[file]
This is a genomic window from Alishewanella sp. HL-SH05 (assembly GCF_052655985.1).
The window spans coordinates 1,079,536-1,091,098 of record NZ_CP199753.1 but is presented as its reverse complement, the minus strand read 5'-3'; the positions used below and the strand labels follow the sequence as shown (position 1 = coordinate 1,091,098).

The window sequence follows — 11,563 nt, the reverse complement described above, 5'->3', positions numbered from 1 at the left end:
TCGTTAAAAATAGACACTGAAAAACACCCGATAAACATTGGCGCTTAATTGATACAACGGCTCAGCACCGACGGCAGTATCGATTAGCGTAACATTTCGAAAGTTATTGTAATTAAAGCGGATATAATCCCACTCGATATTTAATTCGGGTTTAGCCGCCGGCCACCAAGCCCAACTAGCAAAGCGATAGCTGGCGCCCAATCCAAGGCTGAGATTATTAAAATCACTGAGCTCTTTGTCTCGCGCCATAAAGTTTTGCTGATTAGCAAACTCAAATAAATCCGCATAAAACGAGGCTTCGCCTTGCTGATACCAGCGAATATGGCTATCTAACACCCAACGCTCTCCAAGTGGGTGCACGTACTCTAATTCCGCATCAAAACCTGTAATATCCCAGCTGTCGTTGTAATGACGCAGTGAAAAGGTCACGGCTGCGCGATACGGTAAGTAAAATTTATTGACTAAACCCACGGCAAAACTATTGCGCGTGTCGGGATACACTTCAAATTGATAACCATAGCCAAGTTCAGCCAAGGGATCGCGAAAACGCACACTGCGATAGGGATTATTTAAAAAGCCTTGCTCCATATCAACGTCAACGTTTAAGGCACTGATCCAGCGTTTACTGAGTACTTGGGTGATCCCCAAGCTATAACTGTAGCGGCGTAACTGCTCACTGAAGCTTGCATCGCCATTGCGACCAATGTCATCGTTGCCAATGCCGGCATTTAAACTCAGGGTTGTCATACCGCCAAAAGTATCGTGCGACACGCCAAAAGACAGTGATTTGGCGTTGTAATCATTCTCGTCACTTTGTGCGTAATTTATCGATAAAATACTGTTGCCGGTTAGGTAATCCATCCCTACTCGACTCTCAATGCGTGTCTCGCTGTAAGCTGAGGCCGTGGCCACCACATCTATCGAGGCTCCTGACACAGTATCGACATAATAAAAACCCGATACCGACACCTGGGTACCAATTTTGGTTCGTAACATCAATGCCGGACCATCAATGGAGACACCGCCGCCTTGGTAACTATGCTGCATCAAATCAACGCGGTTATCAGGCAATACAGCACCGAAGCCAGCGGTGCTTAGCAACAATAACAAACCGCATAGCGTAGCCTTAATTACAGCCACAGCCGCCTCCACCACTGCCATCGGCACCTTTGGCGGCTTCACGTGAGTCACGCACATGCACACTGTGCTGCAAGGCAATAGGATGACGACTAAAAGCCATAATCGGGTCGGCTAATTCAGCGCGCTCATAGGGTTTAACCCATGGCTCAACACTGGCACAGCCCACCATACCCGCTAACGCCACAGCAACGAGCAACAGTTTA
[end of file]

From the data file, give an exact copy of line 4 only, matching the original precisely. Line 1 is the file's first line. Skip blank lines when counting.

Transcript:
TCGTTAAAAATAGACACTGAAAAACACCCGATAAACATTGGCGCTTAATTGATACAACGGCTCAGCACCGACGGCAGTATCGATTAGCGTAACATTTCGAAAGTTATTGTAATTAAAGCGGATATAATCCCACTCGATATTTAATTCGGGTTTAGCCGCCGGCCACCAAGCCCAACTAGCAAAGCGATAGCTGGCGCCCAATCCAAGGCTGAGATTATTAAAATCACTGAGCTCTTTGTCTCGCGCCATAAAGTTTTGCTGATTAGCAAACTCAAATAAATCCGCATAAAACGAGGCTTCGCCTTGCTGATACCAGCGAATATGGCTATCTAACACCCAACGCTCTCCAAGTGGGTGCACGTACTCTAATTCCGCATCAAAACCTGTAATATCCCAGCTGTCGTTGTAATGACGCAGTGAAAAGGTCACGGCTGCGCGATACGGTAAGTAAAATTTATTGACTAAACCCACGGCAAAACTATTGCGCGTGTCGGGATACACTTCAAATTGATAACCATAGCCAAGTTCAGCCAAGGGATCGCGAAAACGCACACTGCGATAGGGATTATTTAAAAAGCCTTGCTCCATATCAACGTCAACGTTTAAGGCACTGATCCAGCGTTTACTGAGTACTTGGGTGATCCCCAAGCTATAACTGTAGCGGCGTAACTGCTCACTGAAGCTTGCATCGCCATTGCGACCAATGTCATCGTTGCCAATGCCGGCATTTAAACTCAGGGTTGTCATACCGCCAAAAGTATCGTGCGACACGCCAAAAGACAGTGATTTGGCGTTGTAATCATTCTCGTCACTTTGTGCGTAATTTATCGATAAAATACTGTTGCCGGTTAGGTAATCCATCCCTACTCGACTCTCAATGCGTGTCTCGCTGTAAGCTGAGGCCGTGGCCACCACATCTATCGAGGCTCCTGACACAGTATCGACATAATAAAAACCCGATACCGACACCTGGGTACCAATTTTGGTTCGTAACATCAATGCCGGACCATCAATGGAGACACCGCCGCCTTGGTAACTATGCTGCATCAAATCAACGCGGTTATCAGGCAATACAGCACCGAAGCCAGCGGTGCTTAGCAACAATAACAAACCGCATAGCGTAGCCTTAATTACAGCCACAGCCGCCTCCACCACTGCCATCGGCACCTTTGGCGGCTTCACGTGAGTCACGCACATGCACACTGTGCTGCAAGGCAATAGGATGACGACTAAAAGCCATAATCGGGTCGGCTAATTCAGCGCGCTCATAGGGTTTAACCCATGGCTCAACACTGGCACAGCCCACCATACCCGCTAACGCCACAGCAACGAGCAACAGTTTA